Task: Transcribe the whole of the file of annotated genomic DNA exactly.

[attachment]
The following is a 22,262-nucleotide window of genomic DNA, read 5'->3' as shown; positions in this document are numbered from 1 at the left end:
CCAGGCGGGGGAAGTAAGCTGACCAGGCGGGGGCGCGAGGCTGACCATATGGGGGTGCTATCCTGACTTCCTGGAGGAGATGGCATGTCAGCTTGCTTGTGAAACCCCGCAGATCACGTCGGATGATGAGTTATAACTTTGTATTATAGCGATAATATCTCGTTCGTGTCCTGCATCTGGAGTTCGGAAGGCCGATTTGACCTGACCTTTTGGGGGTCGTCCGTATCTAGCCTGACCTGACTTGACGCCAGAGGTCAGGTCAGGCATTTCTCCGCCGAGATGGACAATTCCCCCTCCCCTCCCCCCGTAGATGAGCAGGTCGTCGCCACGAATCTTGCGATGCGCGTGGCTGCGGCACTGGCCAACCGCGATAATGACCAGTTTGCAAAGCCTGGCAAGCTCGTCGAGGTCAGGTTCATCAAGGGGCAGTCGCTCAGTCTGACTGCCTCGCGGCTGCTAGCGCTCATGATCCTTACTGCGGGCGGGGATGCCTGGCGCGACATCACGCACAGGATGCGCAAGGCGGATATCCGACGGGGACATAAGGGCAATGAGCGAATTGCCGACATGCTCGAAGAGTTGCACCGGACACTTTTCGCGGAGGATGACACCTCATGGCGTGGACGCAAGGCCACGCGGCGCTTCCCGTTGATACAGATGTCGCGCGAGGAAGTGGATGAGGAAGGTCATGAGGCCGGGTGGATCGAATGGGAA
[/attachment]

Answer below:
The following is a 22,262-nucleotide window of genomic DNA, read 5'->3' as shown; positions in this document are numbered from 1 at the left end:
CCAGGCGGGGGAAGTAAGCTGACCAGGCGGGGGCGCGAGGCTGACCATATGGGGGTGCTATCCTGACTTCCTGGAGGAGATGGCATGTCAGCTTGCTTGTGAAACCCCGCAGATCACGTCGGATGATGAGTTATAACTTTGTATTATAGCGATAATATCTCGTTCGTGTCCTGCATCTGGAGTTCGGAAGGCCGATTTGACCTGACCTTTTGGGGGTCGTCCGTATCTAGCCTGACCTGACTTGACGCCAGAGGTCAGGTCAGGCATTTCTCCGCCGAGATGGACAATTCCCCCTCCCCTCCCCCCGTAGATGAGCAGGTCGTCGCCACGAATCTTGCGATGCGCGTGGCTGCGGCACTGGCCAACCGCGATAATGACCAGTTTGCAAAGCCTGGCAAGCTCGTCGAGGTCAGGTTCATCAAGGGGCAGTCGCTCAGTCTGACTGCCTCGCGGCTGCTAGCGCTCATGATCCTTACTGCGGGCGGGGATGCCTGGCGCGACATCACGCACAGGATGCGCAAGGCGGATATCCGACGGGGACATAAGGGCAATGAGCGAATTGCCGACATGCTCGAAGAGTTGCACCGGACACTTTTCGCGGAGGATGACACCTCATGGCGTGGACGCAAGGCCACGCGGCGCTTCCCGTTGATACAGATGTCGCGCGAGGAAGTGGATGAGGAAGGTCATGAGGCCGGGTGGATCGAATGGGAA